Yanis Varoufakis depicts a greek tragedy

In his latest book, Greece's former finance minister attacks the EU for its handling of the bailout crisis. Whatever you think of him, this is a sad tale.

by Howard Davies
Last Updated: 06 Jul 2017

In the institutions of the European Union, and among those who observe them closely, Yanis Varoufakis is a man-sized jar of Marmite. Some commentators cannot get enough of him. They praise his clear-sighted analysis of the economic incoherence of the Eurozone, and particularly its attitude to the Greek sovereign debt problem. Martin Wolf, Jeffrey Sachs, Norman Lamont and Joe Stiglitz (a group of unlikely bedfellows) are all fans.

Others see him as a giant wrecking ball, who delayed an agreement on extending Greece's debt, at huge cost to its economy. Klaus Regling, the head of the European Stability Mechanism, the agency now empowered to lend to distressed EU countries and provide capital to their banks, regards him as a destructive force. He argues that Varoufakis cost his country EUR100bn - calculated as the value of the economic growth lost from his period of posturing as finance minister. Yannis Stournaras, the current governor of the Greek central bank, takes a similar view, but thinks Regling is over-egging his sums, and puts the cost at only EUR86bn. In a recent speech at the LSE, he described the achievements of Varoufakis's term of office as being 'a change of name from "the troika" to "the institutions" and their move from ministerial buildings to the Hilton'. The chief economist of Berenberg bank, Holger Schmieding, says he 'drove capital worth one-third of Greek GDP out of the country in six months and virtually destroyed the banking system'.

How to determine which assessment is nearer the mark? Difficult. You pays your drachmae and you takes your choice.

Varoufakis himself, even after his resignation, is in no doubt that he was right all along, and will be proved so in the end. He is no shrinking violet. He famously made a bit of a Greek charlie of himself by doing a Paris Match photoshoot at the peak of the crisis, showing him and his installation artist partner at home in their elegant apartment overlooking the Acropolis, drinking wine and eating an elegant supper.

You will not find that episode in Adults in the Room. Instead you will find a long and over-detailed apologia pro his 162-day vita as finance minister, including apparently verbatim records of his meetings with Wolfgang Schaeuble and other assorted wicked Germans and Dutchmen in horns, with whom he vainly attempted to negotiate a new deal for Greece, which would allow its economy to breathe again. In among the self-justifications, there is an important and valid argument. The terms imposed on Greece as a condition of their bailouts are very tough and probably unrealistic. They require Greece to run a large primary surplus into the indefinite future, something no developed country has achieved. The 'extend and pretend' approach to Greek government debt is not sustainable. Greece will never repay its debts in full, but the Eurozone is what it is. There is no debt mutualisation, Greece joined the single currency with its eyes open, and borrowed incontinently when times were good. Remember the Olympics? Varoufakis barely mentions these antecedents, which weigh heavily in the minds of German politicians.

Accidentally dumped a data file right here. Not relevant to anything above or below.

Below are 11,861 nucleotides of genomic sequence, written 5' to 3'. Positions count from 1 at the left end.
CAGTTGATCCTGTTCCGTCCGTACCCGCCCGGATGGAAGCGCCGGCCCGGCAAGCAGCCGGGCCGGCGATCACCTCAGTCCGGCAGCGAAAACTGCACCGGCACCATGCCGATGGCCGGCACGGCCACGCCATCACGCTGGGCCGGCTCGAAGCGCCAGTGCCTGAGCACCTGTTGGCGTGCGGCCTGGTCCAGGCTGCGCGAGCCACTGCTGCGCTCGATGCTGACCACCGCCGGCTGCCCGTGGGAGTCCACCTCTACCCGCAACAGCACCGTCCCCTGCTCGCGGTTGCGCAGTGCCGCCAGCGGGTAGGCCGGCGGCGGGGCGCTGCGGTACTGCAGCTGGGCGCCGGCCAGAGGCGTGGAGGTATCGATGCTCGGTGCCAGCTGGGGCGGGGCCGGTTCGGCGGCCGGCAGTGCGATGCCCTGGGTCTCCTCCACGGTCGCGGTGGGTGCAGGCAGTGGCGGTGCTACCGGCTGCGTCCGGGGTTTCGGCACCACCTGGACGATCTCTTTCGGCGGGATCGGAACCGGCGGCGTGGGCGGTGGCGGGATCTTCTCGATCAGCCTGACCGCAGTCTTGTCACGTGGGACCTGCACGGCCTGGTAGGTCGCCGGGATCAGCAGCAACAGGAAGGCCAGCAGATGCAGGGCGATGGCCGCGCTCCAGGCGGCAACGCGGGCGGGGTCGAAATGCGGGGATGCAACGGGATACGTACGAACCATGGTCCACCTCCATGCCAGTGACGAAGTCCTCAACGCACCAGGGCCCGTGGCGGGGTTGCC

So the only deals on offer when he came into office were Grexit, which he did not want, or something like the one they have, perhaps somewhat more generous if Syriza had been more forthcoming on economic reform, and prepared to launch a major privatisation programme. Varoufakis was keen on collecting taxes from the rich, which would be a good start, but was unable to convince the Commission, the IMF and the ECB that that would be enough. His game-theoretical approach to exposing the intellectual incoherence of his opposite numbers in the end yielded little or nothing, and the economy, which had shown signs of picking up at the end of 2014, drifted back into recession. The figures cited for the costs of the exercise look far too high to me, but it was undoubtedly a setback. Does this matter? To the Greeks, certainly, many of whom are unemployed and impoverished, it matters a great deal. But to argue, as Varoufakis does, that the Greek tragedy has had serious consequences for the UK, radically overstates the case. He says that 'having observed the EU's callous disregard for democracy in Greece, many supporters of the Labour Party in Britain then went on to vote for Brexit'. I wonder. There was a strand of argument advanced by the more intellectually upmarket Brexiters about the flaws in the Eurozone, but I doubt it took many tricks in Skegness. I do not recall the evil troika featuring largely in our debate.

So it is a sad story, but it is a Greek one. The Germans have not won many friends in Attica, but arguably they were simply following the age-old precept: 'beware Greeks asking for gifts'.

Howard Davies is chairman of RBS and MT's diarist

Adults in the Room: My Battle with Europe's Deep Establishment by Yanis Varoufakis is published by Bodley Head, £20

Image: Klovovi/Flickr

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